Thursday 4 April 2013

The IT recipe for failure

Jaron Lanier is one of my heroes.  He has dreadlocks, is an accomplished digital musician and pioneer of virtual reality, and his book You Are Not a Gadget describes the development of what he calls digital Maoism, where web users become a new proletariat toiling for the benefit of an all-powerful virtual bourgeoisie. “We're sending them to peasanthood, very much like the Maoists have,” he wrote.

Lanier’s target has been the idea that individual creativity is being undermined by the internet, partly because so few people seem prepared to pay for it – I speak as a writer – and partly because the prophets of a digital future are toiling towards a day when there will be no individual books, pictures or musical compositions; just one ‘mashed’ whole.

That was the idea behind Kevin Kelly’s predictions in the New York Times in 2006, and it is the meaning behind the innovations known as Web 2.0.

Now he has gone further and has written a closely argued diatribe about the design flaws in the current internet regime that allows a few monopolists to impoverish us.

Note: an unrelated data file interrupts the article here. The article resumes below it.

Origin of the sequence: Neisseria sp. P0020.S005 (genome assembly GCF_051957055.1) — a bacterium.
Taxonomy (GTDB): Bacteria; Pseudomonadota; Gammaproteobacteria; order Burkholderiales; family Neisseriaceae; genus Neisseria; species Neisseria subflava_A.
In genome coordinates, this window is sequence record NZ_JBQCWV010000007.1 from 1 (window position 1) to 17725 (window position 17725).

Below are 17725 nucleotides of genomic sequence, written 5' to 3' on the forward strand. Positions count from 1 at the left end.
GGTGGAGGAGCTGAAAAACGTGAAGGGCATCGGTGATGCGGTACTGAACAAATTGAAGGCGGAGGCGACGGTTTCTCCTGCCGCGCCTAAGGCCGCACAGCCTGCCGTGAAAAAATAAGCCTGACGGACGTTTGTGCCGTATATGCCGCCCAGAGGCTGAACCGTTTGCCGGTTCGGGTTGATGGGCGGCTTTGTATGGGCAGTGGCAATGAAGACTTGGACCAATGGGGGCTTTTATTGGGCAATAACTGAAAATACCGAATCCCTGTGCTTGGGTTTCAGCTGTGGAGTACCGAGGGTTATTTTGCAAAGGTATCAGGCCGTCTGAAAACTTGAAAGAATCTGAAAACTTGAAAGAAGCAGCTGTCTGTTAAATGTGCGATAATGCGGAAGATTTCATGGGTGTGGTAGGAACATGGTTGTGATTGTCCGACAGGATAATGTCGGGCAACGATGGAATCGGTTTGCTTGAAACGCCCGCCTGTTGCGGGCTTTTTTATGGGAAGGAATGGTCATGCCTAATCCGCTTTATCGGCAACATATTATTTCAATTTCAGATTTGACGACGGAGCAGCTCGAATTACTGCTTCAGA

More about this, and related issues, in my book The Human Element.  I mention this rather belatedly because of the book review by Bryan Appleyard, who I revere for his lonely campaign in favour of the human spirit against scientism and reductionism.  Because Lanier's new book takes the argument further, explaining how a handful of monopolistic internet giants are hollowing out the economy by stealing tiny bits of information that are rightfully owned by us.

Appleyard reviews Lanier along with Evgeny Morozov and his furious diatribe To Save Everything, Click Here.

What really scares me about the way IT is used is that its proponents believe it can replace human skills as well as machine skills.  There are those who believe that it can take over teaching from human beings, just as there are those who are working towards using IT for most medical functions.  There are even those who believe that virtual sex will be better than real sex, eventually.

The sad thing is not just that these people are wrong - that they have not understood the functions best delivered by machine and those that require some kind of human relationship to make them work.  The really sad thing is that so much attention, so much investment money, so much licence to re-think the world, is going their way.

It is a recipe for ineffectiveness.  Anyone who believes the most effective way of educating children is to plug them into an alogorithm will discover this very quickly.  Unfortunately, many of the world's movers and shakers really do.

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